11 Things We Learned This Week

This week, we learned …

teachers work more unpaid overtime than anyone else.

According to the recent UK analysis, teachers work an average of 12.1 hours unpaid every week.
Photograph by Bart Everson, courtesy Flickr. CC-BY-2.0

Tell us something we don’t know! Check out our professional development opportunities to help alleviate unpaid OT.

 

… the Cook Islands may literally redefine themselves.

Te reo Ipukarea, or Cook Islands Maori, is the indigenous language of the Cook Islands. The island nation’s name may soon reflect that.
Consult Cook Islands Languages to learn more.

Where are the Cook Islands? Use our downloadable 1-Page Map to find these Pacific archipelagoes.

 

Scandinavian Americans are tiring of lutefisk, but African immigrants are eating it up.

Lutefisk is a gelatinous dish made with whitefish (usually cod, hake, or pollock) and lye.
Photograph by Jonathunder, courtesy Wikimedia. GFDL-1.2

What other immigrants adapted their cuisine to their new home?

 

… John Snow wasn’t the only one mapping London’s 19th-century cholera epidemics. Resource of the week!

Map courtesy the Wellcome Collection. CC-BY-4.0

Snow was the most famous cholera-mapper, though. How did he do it? Use our activity to help students understand spatial mapping.

 

high-paying blue-collar jobs are sitting empty, while students are lining up for college.

We love this photo of a woman and her boyfriend repairing her dump truck in Williston, North Dakota.
Photograph by Eugene Richards, National Geographic

Use our inquiry-based resource to guide a discussion on the “best” jobs in the U.S., and how that determination might be made.

 

… on the rooftop of the world, India and Pakistan are waging the coldest war.

The Kashmiri border dispute, involving not only India and Pakistan but China, is one of the world’s “conflicts without end.”
Photograph by Matthieu Paley, National Geographic

Use our map-based resource to better understand the conflict in Kashmir.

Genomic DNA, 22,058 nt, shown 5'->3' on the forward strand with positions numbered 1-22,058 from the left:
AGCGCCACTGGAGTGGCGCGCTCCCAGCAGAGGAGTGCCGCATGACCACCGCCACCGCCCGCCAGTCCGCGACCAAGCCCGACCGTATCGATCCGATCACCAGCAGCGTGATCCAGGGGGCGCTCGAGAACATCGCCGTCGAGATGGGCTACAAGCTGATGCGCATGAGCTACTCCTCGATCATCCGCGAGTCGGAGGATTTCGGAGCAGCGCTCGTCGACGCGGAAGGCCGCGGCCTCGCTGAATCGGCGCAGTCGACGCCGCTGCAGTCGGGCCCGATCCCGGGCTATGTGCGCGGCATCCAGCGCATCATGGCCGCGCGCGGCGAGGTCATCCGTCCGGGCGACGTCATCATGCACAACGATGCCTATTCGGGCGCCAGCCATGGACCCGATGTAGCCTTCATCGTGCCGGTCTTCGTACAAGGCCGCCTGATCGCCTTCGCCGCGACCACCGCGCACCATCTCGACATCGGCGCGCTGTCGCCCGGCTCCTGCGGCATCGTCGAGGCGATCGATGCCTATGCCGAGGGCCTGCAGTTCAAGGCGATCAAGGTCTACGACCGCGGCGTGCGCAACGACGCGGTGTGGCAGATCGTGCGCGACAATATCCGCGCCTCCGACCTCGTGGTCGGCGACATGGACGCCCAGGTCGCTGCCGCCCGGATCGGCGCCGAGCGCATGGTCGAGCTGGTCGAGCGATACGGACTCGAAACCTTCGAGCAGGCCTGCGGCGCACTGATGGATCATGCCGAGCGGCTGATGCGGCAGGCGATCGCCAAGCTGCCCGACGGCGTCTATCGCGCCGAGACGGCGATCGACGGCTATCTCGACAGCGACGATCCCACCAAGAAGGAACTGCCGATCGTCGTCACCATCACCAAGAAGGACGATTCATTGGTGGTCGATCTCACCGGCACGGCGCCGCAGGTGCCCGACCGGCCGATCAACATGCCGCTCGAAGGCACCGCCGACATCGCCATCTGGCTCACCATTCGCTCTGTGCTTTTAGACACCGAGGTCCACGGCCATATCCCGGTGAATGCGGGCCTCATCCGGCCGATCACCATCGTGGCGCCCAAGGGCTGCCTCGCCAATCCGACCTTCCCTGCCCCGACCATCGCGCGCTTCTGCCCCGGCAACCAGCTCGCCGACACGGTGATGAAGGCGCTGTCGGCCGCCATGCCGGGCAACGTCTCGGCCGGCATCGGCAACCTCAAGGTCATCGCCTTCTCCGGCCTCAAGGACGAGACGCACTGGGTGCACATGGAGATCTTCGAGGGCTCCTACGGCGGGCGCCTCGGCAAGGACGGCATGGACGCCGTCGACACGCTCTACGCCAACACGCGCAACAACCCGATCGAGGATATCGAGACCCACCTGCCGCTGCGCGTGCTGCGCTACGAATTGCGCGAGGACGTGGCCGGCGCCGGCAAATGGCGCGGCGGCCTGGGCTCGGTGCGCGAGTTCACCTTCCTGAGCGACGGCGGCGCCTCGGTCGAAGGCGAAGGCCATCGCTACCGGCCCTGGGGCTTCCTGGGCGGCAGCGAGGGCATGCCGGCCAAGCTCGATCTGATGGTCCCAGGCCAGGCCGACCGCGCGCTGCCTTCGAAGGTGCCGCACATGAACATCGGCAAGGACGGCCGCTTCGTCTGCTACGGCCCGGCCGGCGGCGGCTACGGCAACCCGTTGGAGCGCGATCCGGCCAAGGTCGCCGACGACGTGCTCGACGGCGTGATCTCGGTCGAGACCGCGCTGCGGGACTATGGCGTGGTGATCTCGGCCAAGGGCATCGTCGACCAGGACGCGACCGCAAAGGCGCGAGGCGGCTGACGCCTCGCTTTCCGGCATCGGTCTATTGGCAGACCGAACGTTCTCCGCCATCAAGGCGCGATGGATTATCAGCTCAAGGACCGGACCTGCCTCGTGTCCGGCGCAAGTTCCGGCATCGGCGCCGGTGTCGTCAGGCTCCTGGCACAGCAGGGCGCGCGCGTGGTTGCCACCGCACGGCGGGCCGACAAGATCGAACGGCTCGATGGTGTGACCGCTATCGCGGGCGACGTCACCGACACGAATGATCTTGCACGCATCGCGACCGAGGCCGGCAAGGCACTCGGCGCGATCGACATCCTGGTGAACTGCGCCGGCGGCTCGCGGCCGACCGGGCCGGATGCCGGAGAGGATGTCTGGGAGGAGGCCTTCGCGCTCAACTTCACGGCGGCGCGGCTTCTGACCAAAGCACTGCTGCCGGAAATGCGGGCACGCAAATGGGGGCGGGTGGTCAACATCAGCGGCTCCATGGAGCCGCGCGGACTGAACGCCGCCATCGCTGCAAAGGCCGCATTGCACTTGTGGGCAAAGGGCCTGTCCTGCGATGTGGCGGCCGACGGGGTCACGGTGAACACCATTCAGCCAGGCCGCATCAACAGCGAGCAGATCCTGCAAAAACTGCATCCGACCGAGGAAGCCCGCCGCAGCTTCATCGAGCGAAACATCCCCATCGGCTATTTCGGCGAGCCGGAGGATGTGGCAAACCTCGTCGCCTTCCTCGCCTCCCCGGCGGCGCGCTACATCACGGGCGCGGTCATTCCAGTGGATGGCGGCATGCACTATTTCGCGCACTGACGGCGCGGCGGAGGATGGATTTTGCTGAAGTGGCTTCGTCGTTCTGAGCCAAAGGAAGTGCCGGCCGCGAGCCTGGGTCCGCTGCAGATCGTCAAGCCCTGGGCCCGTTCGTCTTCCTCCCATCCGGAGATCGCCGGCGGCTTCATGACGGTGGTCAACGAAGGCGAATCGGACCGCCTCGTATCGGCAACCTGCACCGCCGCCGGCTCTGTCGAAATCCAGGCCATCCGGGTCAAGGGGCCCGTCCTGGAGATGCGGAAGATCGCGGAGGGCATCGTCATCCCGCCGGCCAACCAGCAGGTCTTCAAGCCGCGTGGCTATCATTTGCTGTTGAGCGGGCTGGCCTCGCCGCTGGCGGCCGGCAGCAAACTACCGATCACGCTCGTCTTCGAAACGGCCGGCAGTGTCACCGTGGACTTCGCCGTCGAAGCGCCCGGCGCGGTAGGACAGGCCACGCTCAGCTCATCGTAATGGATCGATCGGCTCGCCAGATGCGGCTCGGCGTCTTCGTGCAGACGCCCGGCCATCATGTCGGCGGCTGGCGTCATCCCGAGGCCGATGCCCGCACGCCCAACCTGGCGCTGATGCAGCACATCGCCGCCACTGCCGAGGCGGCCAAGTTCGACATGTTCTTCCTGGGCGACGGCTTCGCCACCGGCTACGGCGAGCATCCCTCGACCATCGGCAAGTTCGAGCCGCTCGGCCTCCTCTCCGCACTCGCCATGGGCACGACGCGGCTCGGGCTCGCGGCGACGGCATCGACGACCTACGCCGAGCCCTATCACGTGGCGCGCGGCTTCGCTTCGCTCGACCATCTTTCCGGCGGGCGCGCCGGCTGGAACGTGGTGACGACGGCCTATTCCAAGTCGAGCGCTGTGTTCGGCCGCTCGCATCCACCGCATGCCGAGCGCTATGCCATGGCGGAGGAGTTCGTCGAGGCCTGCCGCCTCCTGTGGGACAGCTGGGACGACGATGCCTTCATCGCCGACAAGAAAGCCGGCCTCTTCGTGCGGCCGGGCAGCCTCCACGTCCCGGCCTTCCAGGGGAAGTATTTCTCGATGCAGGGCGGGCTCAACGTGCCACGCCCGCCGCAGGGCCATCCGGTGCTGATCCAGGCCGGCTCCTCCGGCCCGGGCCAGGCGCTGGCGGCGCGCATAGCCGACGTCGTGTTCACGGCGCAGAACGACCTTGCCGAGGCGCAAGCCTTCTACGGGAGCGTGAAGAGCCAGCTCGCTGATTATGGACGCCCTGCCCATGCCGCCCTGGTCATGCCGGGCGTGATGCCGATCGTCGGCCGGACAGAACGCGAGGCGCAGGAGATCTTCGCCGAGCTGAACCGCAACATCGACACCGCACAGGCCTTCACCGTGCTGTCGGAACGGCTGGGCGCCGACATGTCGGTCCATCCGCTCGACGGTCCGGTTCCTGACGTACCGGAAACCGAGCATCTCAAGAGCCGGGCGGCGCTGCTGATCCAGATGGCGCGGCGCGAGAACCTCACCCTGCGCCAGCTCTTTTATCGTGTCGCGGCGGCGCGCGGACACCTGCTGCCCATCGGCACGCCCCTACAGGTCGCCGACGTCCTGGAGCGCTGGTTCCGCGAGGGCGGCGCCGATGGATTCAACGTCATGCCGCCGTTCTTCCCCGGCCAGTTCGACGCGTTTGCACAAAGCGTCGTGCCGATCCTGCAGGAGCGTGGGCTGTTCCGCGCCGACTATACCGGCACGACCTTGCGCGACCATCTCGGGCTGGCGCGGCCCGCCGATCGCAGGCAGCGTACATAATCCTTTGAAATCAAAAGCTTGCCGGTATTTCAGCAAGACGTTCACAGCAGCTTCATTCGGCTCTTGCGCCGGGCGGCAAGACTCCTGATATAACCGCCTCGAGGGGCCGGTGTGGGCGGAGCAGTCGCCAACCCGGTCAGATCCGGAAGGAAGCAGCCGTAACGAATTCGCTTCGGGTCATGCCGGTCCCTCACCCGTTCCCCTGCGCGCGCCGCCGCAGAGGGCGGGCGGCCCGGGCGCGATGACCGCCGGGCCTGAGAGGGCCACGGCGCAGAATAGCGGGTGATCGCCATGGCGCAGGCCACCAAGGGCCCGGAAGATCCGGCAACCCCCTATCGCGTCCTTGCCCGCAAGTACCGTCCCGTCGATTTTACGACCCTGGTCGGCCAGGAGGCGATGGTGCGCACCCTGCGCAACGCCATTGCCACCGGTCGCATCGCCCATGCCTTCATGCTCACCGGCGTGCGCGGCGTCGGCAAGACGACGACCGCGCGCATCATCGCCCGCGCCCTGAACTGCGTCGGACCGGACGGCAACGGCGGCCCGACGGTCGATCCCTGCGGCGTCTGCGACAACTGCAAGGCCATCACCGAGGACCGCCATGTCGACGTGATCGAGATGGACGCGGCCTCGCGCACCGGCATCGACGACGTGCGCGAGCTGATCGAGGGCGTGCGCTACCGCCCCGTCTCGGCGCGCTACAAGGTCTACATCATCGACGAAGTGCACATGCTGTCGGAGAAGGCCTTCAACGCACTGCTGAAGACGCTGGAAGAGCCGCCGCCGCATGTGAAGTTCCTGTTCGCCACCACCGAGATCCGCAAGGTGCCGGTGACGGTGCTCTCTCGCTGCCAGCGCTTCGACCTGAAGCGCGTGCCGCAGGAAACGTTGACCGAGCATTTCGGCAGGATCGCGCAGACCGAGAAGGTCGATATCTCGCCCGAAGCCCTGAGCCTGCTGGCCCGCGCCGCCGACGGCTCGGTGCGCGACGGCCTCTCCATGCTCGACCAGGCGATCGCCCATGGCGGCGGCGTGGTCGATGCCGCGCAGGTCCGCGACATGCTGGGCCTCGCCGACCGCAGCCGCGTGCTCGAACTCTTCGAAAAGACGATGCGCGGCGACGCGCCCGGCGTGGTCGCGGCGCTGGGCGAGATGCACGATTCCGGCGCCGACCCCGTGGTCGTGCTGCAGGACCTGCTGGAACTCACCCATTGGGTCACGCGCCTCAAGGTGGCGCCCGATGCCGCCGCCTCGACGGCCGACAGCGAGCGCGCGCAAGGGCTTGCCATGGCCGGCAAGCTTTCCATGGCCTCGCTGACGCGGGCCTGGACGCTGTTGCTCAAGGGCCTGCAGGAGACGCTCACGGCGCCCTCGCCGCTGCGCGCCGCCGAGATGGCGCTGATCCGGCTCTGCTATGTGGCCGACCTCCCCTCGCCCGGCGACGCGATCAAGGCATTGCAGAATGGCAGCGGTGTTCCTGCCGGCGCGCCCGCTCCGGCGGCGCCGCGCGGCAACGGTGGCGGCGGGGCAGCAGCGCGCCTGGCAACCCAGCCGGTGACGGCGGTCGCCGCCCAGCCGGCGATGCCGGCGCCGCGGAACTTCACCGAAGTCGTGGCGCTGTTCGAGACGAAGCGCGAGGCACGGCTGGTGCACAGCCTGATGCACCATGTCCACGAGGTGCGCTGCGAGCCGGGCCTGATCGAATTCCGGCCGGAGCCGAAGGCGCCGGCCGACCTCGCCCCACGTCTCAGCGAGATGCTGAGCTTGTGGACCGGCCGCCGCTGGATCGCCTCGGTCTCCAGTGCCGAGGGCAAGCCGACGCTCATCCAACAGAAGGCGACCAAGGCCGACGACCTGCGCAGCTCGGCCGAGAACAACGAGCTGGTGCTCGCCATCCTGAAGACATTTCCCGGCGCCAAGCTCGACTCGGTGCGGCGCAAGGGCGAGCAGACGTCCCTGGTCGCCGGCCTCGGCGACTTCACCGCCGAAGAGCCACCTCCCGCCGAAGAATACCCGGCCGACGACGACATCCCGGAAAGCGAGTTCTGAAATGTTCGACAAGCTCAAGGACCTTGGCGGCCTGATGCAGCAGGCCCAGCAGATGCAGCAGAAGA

… the desert is overtaking Dubai and Abu Dhabi.

Photograph by Irenaeus Herok

Get a great introduction to deserts with our reference resource.

 

India is diverting 30 rivers to address its water crisis.

This beautiful panorama (including the nesting sites of long-billed vultures to the right) will be submerged in the new river management plan.
Photograph by A.J.T. Johnsingh, WWF-India and NCF, courtesy Wikimedia. CC-BY-4.0

Why is Paul Salopek calling this leg of his “Out of Eden” journey “Riverlands”?

 

… archaeologists have discovered an “untouched” Maya cave.

The newly discovered cave is a cenote, or sacred well, beneath the famous ruins of Chichén Itzá. (This is the nearby Holgun cenote.)
Photograph by Paul Nicklen, National Geographic

The archaeologist who discovered the cave is a National Geographic explorer! Meet Guillermo de Anda with our student-friendly article.

 

… how to bring a forest back to life.

“It requires the right incentives, the right stakeholders, the right analysis and sufficient capital, but it can happen.”
Photograph by James P. Blair, National Geographic

Our inquiry-based resource outlines how one country (Iceland) is reviving its forests 1,000 years after they nearly vanished.

 

… ways of seeing nature in Los Angeles.

Don’t count on seeing this.
Photograph by Steve Winter, National Geographic

Our idea set gives a list of ideas about interacting with urban nature.

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